Mitzi Solomon Cunliffe January 1st 1918 December 30th 2006
American born, resident of Didsbury Manchester, sculptor and designer, responsible for, amongst other things, the BAFTA mask.
Her first large scale commission was two pieces for the Festival of Britain in 1951. One, known as Root Bodied Forth, shows figures emerging from a tree, and was displayed at the entrance of the Festival. The second, a pair of bronze handles in the form of hands, adorned the Regatta Restaurant. She created a similar piece, in the form of knots, in 1952 which remains at the School of Civic Design at Liverpool University, along with The Quickening in the rear courtyard.
Cunliffe developed a technique for mass-producing abstract designs in relief in concrete, as architectural decoration, which she described as sculpture by the yard. She used the technique to decorate buildings throughout the UK, but particularly in and around Manchester.
Particularly this example of four modular panels named Cosmos, set in the wall of the student halls of residence in Owens Park, Fallowfield, Manchester.
So suddenly the war ended and all of a sudden the fun began, followed with indecent haste by a wholesale national lack of fun, no fun anywhere no how.
Well why not have a festival, a Festival of Britain!
The south bank of the Thames had once been home to the Vauxhall Pleasure Gardens.
Why not put it there or thereabouts.
‘This was always a raucous place, but a temple of the muses too. Under the management of its gifted, quixotic master of ceremonies, Jonathan Tyers, it was perhaps the first public art gallery, hung with paintings by Hogarth and Hayman. The buildings – first Palladian then Gothic and exotic – were splendid and the music inspired. The Vauxhall season was unmissable. Royalty came regularly. Canaletto painted it, Casanova loitered under the trees, Leopold Mozart was astonished by the dazzling lights. The poor could manage an occasional treat. For everyone it was a fantasyland of wonder and pride.’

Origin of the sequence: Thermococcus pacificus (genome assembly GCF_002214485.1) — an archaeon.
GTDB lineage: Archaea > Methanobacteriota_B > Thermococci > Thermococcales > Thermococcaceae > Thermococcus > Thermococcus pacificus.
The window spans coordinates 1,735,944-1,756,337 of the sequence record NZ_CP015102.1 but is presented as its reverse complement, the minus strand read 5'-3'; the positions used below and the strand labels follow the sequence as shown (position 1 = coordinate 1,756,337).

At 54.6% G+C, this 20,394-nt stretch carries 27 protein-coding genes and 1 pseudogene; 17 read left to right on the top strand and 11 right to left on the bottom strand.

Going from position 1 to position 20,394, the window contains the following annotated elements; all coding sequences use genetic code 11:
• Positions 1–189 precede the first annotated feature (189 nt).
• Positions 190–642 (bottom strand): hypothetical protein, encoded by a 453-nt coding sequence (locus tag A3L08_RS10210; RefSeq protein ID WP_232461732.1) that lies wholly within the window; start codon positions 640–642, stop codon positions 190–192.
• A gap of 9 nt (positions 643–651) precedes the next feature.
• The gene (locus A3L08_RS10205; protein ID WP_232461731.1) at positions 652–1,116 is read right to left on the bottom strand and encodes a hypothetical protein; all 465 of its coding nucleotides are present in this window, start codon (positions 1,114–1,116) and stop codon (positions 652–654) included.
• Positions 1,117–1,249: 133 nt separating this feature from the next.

It was decided there and then, the government would enforce state funded fun!
Programmes were printed and works undertaken.
Posters were pasted, let the fun begin in Battersea – and all the rest is history.
Then just as suddenly the fun was all but blown away, by the chill wind of the incoming Tory Government.
Much to my surprise there are still remnants and reminders to be found on the site, planting, fountains furniture and sculptural structures abound, restored in 2011 by Wandsworth Council – a timely reminder of a time when we were encouraged to have fun on the rates.
Neither wrought from purest ivory, nor containing some woe begotten, long gone, misplaced Rapunzel, but conceived as a democratic symbol of a new age of concrete, brick and steel.
Frederick Gibberd’s almost triumphal tower interlocks zig-zag diamonds of cast concrete upwards towards a silently clicking clock, at the head of the Chrisp Street Market.
Lewis Mumford wrote of the adjoining Lansbury Estate:
Its design has been based not solely on abstract aesthetic principles, or on the economics of commercial construction, or on the techniques of mass production, but on the social constitution of the community itself, with its diversity of human interests and human needs.
I was privileged to ascend the internal staircase, once open to the public – now reserved for high days, holidays and nosey northern interlopers. Having mildly vertiginous inclinations when so inclined, I gingerly went up in the world and leaned out to take the air and the view.
And this is what I saw.